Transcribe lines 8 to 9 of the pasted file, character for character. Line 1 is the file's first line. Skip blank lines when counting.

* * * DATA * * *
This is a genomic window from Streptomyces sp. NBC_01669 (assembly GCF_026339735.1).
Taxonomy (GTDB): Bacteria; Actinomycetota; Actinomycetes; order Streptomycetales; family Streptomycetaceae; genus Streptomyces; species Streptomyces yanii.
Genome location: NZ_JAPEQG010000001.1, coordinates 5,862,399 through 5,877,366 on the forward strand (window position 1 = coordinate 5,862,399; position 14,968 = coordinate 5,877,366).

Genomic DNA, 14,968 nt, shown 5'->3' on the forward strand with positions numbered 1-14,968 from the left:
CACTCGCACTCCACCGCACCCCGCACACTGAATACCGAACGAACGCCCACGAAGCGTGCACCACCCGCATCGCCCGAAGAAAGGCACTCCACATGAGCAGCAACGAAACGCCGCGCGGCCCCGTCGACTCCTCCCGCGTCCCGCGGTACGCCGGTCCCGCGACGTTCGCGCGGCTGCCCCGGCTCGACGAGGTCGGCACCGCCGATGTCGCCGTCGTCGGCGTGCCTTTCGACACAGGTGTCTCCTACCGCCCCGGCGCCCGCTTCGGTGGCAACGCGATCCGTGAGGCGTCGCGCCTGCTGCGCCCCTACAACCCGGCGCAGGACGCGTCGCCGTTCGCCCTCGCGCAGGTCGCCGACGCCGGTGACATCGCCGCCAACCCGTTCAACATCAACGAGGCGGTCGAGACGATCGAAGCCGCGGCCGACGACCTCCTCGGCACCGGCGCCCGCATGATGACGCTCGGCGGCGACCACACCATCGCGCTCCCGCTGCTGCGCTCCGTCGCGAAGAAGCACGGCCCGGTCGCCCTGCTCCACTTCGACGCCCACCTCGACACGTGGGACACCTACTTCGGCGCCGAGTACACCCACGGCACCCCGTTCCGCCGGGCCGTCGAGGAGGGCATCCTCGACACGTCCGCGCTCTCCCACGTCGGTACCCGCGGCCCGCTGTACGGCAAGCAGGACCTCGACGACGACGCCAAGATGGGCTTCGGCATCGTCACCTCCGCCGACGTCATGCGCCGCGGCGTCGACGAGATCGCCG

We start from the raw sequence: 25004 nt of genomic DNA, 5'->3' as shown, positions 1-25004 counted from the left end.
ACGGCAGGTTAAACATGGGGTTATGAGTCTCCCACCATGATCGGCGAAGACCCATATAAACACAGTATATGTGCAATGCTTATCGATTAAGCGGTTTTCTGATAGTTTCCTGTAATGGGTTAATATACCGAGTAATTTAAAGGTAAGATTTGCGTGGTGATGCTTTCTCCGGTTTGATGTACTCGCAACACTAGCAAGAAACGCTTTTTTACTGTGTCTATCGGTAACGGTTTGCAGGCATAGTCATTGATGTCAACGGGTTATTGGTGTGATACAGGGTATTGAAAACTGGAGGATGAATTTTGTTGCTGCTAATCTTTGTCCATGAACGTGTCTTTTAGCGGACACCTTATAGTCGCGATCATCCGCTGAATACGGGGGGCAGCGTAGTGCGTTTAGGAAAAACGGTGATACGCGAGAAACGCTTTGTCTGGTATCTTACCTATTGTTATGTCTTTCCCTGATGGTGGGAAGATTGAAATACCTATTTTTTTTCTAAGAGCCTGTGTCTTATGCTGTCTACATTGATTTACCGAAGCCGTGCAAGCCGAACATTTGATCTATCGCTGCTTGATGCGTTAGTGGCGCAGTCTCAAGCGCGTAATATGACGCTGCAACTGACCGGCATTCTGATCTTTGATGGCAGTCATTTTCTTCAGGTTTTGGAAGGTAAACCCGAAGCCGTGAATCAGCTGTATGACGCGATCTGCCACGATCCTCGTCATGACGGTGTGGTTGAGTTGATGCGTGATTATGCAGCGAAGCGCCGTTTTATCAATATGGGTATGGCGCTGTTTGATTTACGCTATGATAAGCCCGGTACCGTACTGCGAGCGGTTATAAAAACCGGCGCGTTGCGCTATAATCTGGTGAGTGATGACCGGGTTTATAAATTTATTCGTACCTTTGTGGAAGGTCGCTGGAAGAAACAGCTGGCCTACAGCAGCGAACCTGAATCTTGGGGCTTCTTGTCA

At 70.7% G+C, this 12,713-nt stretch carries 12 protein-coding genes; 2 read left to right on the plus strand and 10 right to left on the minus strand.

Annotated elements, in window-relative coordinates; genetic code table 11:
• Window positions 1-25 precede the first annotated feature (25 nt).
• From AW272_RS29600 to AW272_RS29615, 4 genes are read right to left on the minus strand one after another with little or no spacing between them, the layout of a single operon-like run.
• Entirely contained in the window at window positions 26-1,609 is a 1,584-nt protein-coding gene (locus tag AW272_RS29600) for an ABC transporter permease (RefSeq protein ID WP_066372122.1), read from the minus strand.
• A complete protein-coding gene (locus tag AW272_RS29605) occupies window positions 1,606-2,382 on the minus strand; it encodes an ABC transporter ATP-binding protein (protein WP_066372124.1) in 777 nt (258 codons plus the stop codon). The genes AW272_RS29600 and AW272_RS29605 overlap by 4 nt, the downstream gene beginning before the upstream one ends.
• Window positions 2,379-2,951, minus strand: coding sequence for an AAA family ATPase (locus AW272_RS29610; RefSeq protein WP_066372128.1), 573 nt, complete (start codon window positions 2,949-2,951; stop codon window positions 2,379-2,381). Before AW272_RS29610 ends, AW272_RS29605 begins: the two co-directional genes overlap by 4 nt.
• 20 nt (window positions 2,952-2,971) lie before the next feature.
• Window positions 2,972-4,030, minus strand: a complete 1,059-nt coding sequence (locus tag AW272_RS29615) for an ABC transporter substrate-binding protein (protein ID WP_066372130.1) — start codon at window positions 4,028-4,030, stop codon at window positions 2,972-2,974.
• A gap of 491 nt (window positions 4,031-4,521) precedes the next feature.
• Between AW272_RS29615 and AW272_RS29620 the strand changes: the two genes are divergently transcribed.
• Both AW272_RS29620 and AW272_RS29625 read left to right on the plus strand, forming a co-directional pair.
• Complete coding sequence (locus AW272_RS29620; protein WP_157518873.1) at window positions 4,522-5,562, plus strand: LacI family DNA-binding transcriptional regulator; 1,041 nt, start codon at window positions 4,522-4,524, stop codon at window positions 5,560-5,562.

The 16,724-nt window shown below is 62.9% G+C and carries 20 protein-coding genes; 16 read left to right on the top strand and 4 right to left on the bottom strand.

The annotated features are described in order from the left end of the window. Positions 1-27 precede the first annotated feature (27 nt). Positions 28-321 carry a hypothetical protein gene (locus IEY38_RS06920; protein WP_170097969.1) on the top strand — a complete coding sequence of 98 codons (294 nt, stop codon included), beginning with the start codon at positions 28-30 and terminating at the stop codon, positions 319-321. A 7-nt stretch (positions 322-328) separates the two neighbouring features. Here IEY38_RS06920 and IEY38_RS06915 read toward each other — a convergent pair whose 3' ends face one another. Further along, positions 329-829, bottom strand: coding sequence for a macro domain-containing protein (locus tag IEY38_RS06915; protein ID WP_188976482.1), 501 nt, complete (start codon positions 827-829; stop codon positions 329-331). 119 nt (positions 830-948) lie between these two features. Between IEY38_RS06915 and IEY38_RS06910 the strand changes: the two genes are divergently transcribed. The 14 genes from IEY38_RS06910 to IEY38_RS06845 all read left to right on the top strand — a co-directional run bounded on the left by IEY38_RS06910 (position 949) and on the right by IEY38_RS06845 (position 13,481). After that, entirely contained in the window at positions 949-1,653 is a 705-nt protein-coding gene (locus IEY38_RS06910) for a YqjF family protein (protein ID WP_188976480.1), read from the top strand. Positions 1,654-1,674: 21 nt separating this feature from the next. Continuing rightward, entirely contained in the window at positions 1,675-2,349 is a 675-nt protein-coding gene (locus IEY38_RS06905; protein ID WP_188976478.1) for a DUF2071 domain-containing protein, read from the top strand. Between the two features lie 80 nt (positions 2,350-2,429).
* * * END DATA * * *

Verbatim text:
At 70.7% G+C, this 12,713-nt stretch carries 12 protein-coding genes; 2 read left to right on the plus strand and 10 right to left on the minus strand.

Annotated elements, in window-relative coordinates; genetic code table 11: